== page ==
|The most fun you can have in freshwater.|
The first technique I use only in Port Washington and it's success rate is impressive. Port Washington salmon fishing is unlike any other type of freshwater angling I've done. It is done with 7-9 foot medium-light weight to medium weight rods, 2500 size reels, and 6-12 pound fluorocarbon line. You can't use the common slip bobber setup because the fishing is shoulder to shoulder and the current coming out of the power plant discharge is constantly changing. It involves not casting, but simply dropping your line twenty feet down to the water directly below you. The action is fast with more fish lost than landed. I tie up my salmon rigs 3 different ways depending on the terminal tackle I have with me.
The first rig and most common is what I would call a 3 way swivel rig. Bass fisherman would recognize it as a drop shot rig variant. It involves a 3 way swivel tied to the main line. A weight tied to a separate piece of fluorocarbon line 6-10 inches long. With a final section of fluorocarbon line 12-18 inches in length attached to a #6 or #8 hook depending on personal preference. All the knots in this setup are improved clinch knots. Occasionally I'll use a palomar knot to connect my mainline to the swivel. The obvious advantage of this rig is that your spawn sac stays free floating in the water column. The negative is that it takes 5 knots to complete. Those knots are a nightmare to tie on a cold fall morning.
The 2nd rig I use is much simpler to tie. It is the standard bottom rig most of us are accustomed to. I myself have used this rig in different situations from catfishing in the local lake to targeting large blacktip sharks from the Florida shoreline. This rigging uses 3 knots to complete. First you put a weight slide on the mainline (I prefer the ones made by Team Catfish). Then you add a bead or rubber bumper to protect your knot from the force of the weight slide hitting it. Then attach your mainline to a swivel via a palomar knot. Use a Trilene knot to attach 18-24 inches of fluorocarbon line to the other end of the swivel, then another Trilene knot to attach the hook. I have noticed a few issues with this specific setup. First off if the weight gets snagged you may have to cut your mainline loosing the whole rig. The other problem is if the swivel isn't pulled tight to the slide the fish may grab the spawn sac and rip it before you even notice the pick up. I still needed something easier to tie that would put me into direct contact with my mainline.
The 3rd setup has proven to be the quickest to rig. It uses packs of pretied #8 hook snells, the ones you can commonly find in most tackle shops. These snells have a manufactured loop on one end. The way I tie the rig allows me to take advantage of this feature. The mainline is tied to the weight with a palomar knot. Then pass the hook through the weight, then through the loop on the snell. Pull the rig tight and you have a rig that is tied with only one knot. Since the snell is attached directly to the weight it stays in contact with the mainline. This allows you to feel the slightest pickup of the spawn sac. The biggest advantage is as long as your mainline is stronger than the snell line, if the hook breaks off you only have to loop another snell onto the weight and you are fishing again. The only disadvantage I have found with this setup is that the hooks are normally poor quality and can straighten out on heavy fish.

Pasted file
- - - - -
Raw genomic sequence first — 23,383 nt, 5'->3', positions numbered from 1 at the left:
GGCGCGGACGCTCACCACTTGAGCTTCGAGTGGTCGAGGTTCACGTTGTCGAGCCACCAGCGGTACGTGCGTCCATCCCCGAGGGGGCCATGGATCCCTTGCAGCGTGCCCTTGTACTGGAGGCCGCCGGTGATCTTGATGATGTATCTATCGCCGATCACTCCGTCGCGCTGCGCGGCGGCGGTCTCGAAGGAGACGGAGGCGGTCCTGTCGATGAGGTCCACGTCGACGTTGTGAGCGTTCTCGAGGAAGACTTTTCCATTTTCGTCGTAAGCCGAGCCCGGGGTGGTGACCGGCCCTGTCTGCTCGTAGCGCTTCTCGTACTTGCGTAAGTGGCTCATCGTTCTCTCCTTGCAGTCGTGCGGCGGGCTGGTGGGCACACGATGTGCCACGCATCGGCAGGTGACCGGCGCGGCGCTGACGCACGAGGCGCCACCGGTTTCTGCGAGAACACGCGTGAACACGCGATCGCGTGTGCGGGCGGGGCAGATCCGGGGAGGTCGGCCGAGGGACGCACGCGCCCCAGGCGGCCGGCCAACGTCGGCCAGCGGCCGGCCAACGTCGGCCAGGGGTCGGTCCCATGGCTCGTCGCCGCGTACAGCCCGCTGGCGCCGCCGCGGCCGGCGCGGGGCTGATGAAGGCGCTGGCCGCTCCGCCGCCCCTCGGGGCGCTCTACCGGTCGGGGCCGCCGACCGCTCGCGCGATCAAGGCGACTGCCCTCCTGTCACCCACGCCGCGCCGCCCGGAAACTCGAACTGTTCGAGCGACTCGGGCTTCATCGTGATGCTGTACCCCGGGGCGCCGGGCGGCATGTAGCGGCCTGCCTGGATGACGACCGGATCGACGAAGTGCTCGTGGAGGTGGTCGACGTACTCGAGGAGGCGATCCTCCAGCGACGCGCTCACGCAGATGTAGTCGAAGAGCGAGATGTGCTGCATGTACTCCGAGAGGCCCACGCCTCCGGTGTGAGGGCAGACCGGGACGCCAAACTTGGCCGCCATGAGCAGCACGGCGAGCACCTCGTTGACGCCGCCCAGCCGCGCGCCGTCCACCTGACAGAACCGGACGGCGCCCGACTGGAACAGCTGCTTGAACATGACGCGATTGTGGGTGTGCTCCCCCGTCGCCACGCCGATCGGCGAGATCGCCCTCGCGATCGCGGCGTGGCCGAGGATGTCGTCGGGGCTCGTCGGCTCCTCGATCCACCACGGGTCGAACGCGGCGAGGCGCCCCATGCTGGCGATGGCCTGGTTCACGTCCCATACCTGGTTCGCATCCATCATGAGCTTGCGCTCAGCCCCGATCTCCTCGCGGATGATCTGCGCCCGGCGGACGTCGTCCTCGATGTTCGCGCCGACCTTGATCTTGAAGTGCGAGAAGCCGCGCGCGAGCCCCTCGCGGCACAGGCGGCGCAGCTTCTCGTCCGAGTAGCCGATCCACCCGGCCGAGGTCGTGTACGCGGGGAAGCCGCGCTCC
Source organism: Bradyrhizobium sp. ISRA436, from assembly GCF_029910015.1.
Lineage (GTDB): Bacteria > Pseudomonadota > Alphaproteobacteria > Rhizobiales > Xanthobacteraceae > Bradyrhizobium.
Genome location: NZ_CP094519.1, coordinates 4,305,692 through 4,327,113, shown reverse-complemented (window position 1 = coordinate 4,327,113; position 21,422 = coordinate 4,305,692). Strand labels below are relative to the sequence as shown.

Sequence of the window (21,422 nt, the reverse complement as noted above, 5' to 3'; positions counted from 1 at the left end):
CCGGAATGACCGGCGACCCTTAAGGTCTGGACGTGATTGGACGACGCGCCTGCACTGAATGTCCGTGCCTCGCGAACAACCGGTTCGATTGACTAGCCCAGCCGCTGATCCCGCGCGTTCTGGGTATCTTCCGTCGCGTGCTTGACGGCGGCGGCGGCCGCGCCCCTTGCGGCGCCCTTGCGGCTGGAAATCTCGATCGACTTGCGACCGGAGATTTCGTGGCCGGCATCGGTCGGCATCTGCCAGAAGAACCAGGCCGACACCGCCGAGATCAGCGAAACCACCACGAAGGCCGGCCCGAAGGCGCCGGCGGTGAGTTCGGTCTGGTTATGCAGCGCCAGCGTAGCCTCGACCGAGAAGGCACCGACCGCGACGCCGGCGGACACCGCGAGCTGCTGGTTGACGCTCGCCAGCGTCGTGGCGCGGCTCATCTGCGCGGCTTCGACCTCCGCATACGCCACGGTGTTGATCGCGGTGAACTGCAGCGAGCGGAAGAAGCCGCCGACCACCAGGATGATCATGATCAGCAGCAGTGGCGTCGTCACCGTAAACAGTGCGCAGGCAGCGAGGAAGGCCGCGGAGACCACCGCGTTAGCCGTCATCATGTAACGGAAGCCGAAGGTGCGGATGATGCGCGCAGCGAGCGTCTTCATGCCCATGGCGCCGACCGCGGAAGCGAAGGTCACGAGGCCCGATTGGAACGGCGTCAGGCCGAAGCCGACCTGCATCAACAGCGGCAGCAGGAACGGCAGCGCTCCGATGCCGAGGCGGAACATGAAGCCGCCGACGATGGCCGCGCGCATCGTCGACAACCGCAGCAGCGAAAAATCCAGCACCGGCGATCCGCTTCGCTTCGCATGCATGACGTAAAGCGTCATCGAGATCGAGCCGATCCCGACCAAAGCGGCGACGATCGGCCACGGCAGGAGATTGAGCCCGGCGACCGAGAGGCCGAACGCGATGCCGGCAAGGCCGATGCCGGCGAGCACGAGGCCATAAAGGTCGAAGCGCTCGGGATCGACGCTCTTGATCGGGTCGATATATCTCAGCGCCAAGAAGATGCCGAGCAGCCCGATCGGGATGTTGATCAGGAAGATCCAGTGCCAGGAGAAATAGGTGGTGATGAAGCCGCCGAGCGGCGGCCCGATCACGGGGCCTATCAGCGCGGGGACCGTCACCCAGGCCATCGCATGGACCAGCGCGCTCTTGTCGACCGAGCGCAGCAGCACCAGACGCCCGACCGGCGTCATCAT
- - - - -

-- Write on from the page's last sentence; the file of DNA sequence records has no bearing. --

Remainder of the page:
The second technique I use is just casting out lures and working them back to the shoreline. It's extremely effective when the fish are inside or at least close to the harbor. I've had really good success casting in the Milwaukee and Racine areas. I love getting to chuck lures at salmon because it's surprisingly similar to fishing the surf on the coast. Long rods are the obvious choice since they afford you the extra distance needed to reach the schools of fish. I prefer to use medium to medium-heavy rods that are about 9-12 feet long. Spinning reels seem to be preferred by most anglers usually in the 4000 size. Fill the reel with 30 pound braid and attach a 3-6 foot 10 pound fluorocarbon leader. The thinner braid improves casting distance while the fluorocarbon leader helps you trick line shy fish in the gin clear Lake Michigan waters.
|Flicker Shads and Darter Jigs always a winner.|
|Echotail in the wonder bread color.|
The other bait I use is the Flicker Shad in size 9. You need to upgrade the stock hooks on these lures when dealing with king salmon, but it's a worthy investment. Something about the Flicker Shad just seems to call the the fish. I like to use the perch, fire tiger, or wonder bread color patterns when using either of these lure styles. These two lures have become my go to baits, but I know a lot anglers that prefer to go old school and cast spoons. Gold and silver/blue spoons seem to be the perennial favorites.
Hope this helps to answer some of your questions about catching Lake Michigan salmon this fall. It's really an amazing fishery with record setting potential. I love the urban aspect that fishing in Port Washington, Milwaukee, and Racine provides. Remember to pack light, bring some snacks, and of course a net (with a really long handle). Fishing for Lake Michigan salmon is unlike any other freshwater fishing you've experienced. Be careful though, as it can become extremely addicting.